What to expect from second Trump-Kim summit

This file photo taken on 12 June, 2018 shows US President Donald Trump (R) posing with North Korea's leader Kim Jong-un (L) at the start of their historic US-North Korea summit, at the Capella Hotel on Sentosa island in Singapore. (Saul Loeb / AFP Photo)

United States (US) President Donald Trump and North Korean leader Kim Jong-un are ready to reunite for a second time. Speaking to Congress in his State of the Union address, Trump said that there is still “much work to be done” and said that both leaders will meet in Vietnam at the end of the month.

"As part of a bold new diplomacy, we continue our historic push for peace on the Korean peninsula," Trump said in his speech. "Our hostages have come home, nuclear testing has stopped, and there has not been a missile launch in 15 months,” he continued.

The meeting between the two leaders will take place on 27 and 28 February in Vietnam, which will also be part of Trump’s Asian tour. Trump is expected to meet Chinese leader Xi Jinping during his time in Asia.

Why Vietnam?

The choice of Vietnam as the venue for the next summit has surprised many, considering the government’s ideology and its war against American occupation in the 60s. Some are concerned that Vietnam may not be the neutral destination that Singapore was last June.

However, all things considered Vietnam may be the perfect choice. It is close enough for Kim Jong-un – who prefers to travel by armoured train – to travel to. Also, while Vietnam and the US used to be enemies, both countries currently enjoy warm relations. More so recently, as Vietnam has been using its warm relations with the US to check China’s influence in the South China Sea. Vietnam and North Korea have always maintained good relations too. So, politically, Vietnam is neutral to both countries. Also, Vietnam is touted as the model for North Korea to follow should it decide to open up to the world.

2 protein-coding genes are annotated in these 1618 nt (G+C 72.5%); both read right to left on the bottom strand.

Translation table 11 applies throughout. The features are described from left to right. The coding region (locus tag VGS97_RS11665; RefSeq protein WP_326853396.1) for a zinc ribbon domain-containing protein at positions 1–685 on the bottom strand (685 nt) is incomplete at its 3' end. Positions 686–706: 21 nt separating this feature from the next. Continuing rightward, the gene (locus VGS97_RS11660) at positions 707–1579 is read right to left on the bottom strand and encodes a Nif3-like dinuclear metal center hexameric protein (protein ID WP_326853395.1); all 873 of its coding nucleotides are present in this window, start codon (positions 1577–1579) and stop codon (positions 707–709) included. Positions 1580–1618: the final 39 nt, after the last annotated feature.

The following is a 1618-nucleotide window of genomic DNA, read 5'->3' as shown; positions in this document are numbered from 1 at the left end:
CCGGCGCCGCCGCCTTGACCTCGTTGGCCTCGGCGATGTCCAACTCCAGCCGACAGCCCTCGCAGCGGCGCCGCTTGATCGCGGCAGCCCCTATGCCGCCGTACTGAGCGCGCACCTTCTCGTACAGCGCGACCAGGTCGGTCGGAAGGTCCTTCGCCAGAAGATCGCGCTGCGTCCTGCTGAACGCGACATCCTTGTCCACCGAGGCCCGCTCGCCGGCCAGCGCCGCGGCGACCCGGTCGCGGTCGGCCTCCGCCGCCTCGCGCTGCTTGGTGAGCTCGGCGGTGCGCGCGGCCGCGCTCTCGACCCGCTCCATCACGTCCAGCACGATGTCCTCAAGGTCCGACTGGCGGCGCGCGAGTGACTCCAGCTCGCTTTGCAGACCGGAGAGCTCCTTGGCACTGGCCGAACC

Source: Various

Progress since Singapore summit

The first summit held in Singapore last June ended with both, Trump and Kim Jong-Un shaking hands and smiling happily in front of cameras. Both of them signed a declaration which outlined four basic goals; renewed US-Democratic People's Republic of Korea (DPRK) relations, the establishment of a “peace regime” on the peninsula, complete denuclearisation and the recovery of prisoners of wars.

Ever since then, there have been some hiccups in nuclear talks between the two. In August, Trump cancelled Secretary of State Mike Pompeo’s visit citing insufficient progress on the denuclearisation of the Korean Peninsula.

While in November after some progress was made and following North Korea’s affirmed commitment to denuclearisation, the Communist state suddenly threatened to return to its "byungjin" or parallel development policy of simultaneously focusing on its nuclear program and the economy citing that the US had not taken sufficient measures to address North Korean concerns, including the economic sanctions imposed on it.

Remarkably, despite the impasse, both countries have managed to make significant steps towards denuclearisation. In Kim Jong-un’s annual New Year’s Address to the public, he stated that he was willing to meet Trump “anytime” and announced “that we would neither make and test nuclear weapons any longer nor use and proliferate them.”

What to expect in Vietnam?

What many observers hope to see is concrete agreements and measures that could lead to peace. One of the criticisms of the first summit was that, while the joint declaration was hopeful, it was worded vaguely and possibly led to confusion in the talks between North Korea and the US.

The biggest talking point of the summit is of course denuclearisation. Many are sceptical that North Korea would be willing to completely denuclearise, given the US’ hesitation to end sanctions. Furthermore, to expect North Korea to completely denuclearise after 70 years of tension with the US is somewhat unrealistic. Kim Jong-un is not likely to agree to such a thing for security reasons too. Also, given Trump’s aggressive and nationalist approach, many do not think he will offer much concessions in that department either.

Some experts suggest the best way to go about it is by offering step-by-step sanctions relief in exchange for concrete steps by Kim Jong-un to dismantle his nuclear program. The leverage is with North Korea as the main aim is to remove nuclear weapons from the region. This means it is on Trump to come up with a deal that is clear and airtight. Trump’s usual aggression will not likely work when it comes to seeking peace in the Korean peninsula. As South Korea’s Moon-Jae In has shown during the past year in his diplomacy with North Korea, it takes compromise and trust to build peace.

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